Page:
54th Annual Throckmorton Memorial Lecture in History
Date: 5:00pm PST February 27 Location: Templeton Campus Center; Council Chambers
Templeton Campus Center; Council Chambers
“Mourning Lincoln: The Assassination and the Meaning of the Civil War” Lecture to be given by NYU Professor of History, Martha Hodes
When President Abraham Lincoln was assassinated in April 1865, just days after Union victory, it seemed the whole world was in mourning. Massive crowds turned out for services and ceremonies, and countless expressions of grief were printed in newspapers and preached in sermons. But that was only part of the story. Public responses to Lincoln’s assassination have been well chronicled, but prizewinning historian Martha Hodes is the first to delve into personal and private responses—of African Americans and white, Yankees and Confederates, men and women, soldiers and civilians, rich and poor, the well-known and the unknown.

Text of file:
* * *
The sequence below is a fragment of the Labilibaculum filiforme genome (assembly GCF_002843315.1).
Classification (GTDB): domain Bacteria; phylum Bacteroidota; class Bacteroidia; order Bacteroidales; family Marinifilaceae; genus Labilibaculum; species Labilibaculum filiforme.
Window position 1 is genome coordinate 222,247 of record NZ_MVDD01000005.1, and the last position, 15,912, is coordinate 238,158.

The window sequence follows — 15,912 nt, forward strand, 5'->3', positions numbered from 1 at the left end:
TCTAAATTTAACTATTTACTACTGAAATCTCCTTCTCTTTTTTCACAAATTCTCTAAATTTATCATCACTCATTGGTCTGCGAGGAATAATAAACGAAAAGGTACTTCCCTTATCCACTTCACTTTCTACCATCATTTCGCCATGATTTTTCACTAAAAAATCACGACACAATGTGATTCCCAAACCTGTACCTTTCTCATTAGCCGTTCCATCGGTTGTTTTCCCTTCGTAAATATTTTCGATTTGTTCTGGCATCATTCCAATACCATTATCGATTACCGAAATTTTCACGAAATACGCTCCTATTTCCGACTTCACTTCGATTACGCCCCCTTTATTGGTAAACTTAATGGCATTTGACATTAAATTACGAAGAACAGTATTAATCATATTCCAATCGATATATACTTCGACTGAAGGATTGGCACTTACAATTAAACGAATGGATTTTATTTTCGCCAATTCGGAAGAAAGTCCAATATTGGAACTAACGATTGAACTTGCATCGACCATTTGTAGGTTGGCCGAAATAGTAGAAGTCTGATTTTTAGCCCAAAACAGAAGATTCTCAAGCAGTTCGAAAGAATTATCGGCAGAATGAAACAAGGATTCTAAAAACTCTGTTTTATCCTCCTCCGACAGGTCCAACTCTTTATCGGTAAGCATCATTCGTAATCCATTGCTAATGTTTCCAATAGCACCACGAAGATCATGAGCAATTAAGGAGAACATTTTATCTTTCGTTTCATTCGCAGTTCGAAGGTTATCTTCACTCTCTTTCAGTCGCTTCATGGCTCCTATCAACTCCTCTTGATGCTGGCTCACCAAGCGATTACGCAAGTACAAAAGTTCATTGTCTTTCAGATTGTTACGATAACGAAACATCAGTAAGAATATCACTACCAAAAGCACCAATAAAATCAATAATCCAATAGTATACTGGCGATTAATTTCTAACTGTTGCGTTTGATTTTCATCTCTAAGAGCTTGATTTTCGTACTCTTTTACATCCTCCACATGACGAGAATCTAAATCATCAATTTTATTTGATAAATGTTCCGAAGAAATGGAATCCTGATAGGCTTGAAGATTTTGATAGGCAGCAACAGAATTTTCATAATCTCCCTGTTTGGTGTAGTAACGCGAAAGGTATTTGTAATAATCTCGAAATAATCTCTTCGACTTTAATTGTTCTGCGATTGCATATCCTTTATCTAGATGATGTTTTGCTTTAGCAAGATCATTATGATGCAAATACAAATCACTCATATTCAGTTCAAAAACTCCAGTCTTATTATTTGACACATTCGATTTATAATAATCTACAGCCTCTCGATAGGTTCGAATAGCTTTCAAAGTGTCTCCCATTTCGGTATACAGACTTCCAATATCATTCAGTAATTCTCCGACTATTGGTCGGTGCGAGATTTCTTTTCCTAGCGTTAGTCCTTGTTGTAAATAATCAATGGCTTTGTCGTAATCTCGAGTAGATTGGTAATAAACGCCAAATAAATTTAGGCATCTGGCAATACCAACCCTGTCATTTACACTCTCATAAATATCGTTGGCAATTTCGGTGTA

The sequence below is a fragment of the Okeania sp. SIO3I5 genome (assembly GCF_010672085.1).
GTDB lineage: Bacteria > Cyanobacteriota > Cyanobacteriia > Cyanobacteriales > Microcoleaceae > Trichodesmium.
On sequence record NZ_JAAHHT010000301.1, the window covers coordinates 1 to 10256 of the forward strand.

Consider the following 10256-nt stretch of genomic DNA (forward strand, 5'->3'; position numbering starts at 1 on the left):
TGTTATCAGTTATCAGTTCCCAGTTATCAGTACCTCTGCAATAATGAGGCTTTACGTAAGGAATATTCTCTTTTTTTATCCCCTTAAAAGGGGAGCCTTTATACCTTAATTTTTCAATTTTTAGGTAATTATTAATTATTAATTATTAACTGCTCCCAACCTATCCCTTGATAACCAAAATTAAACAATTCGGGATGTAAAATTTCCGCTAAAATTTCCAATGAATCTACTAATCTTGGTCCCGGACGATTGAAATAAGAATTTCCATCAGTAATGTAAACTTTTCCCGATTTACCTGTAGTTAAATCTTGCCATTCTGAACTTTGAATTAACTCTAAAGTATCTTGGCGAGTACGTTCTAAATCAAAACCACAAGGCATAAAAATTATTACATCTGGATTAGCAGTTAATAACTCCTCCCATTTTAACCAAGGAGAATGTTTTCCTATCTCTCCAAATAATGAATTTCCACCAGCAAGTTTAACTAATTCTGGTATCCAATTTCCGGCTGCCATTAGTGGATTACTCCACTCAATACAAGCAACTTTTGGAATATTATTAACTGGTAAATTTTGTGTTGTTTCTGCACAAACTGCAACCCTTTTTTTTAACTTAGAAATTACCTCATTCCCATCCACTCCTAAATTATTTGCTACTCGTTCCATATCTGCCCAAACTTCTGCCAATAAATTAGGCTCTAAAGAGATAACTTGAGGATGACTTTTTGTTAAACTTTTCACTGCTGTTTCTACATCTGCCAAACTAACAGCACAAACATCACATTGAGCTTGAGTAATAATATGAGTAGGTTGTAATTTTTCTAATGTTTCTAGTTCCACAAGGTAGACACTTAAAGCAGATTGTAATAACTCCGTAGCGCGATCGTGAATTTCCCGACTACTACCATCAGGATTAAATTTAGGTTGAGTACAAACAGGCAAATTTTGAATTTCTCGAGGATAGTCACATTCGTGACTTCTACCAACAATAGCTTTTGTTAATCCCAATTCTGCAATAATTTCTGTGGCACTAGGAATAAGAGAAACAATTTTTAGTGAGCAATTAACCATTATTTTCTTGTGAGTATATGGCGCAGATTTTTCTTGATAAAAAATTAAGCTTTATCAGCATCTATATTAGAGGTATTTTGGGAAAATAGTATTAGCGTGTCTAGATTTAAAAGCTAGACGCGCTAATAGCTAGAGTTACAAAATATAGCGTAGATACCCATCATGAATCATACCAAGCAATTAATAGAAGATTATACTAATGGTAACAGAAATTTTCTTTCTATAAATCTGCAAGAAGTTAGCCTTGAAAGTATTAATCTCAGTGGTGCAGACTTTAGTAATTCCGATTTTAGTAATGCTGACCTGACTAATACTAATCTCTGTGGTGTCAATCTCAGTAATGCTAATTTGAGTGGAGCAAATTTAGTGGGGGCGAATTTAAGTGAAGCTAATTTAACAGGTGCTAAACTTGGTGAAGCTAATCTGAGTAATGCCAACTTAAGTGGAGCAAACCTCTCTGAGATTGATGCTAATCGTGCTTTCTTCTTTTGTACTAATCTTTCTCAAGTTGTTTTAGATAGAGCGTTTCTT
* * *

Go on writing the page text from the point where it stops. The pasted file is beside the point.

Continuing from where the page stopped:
Taking us far beyond the headlines, Hodes has read hundreds of diaries, letters, and other personal writings from that fateful spring and summer, to tell a story not only of shock and sorrow, but also of glee, anger, blame, fear, and hope. Illuminating the nation’s first presidential assassination on a human scale, Hodes brings to life a key moment of national uncertainty, when conflicting visions of the country’s future proved irreconcilable. Black freedom, the fate of former Confederates, and the meaning of the Civil War were at stake for everyone, whether they grieved or rejoiced when they heard the news.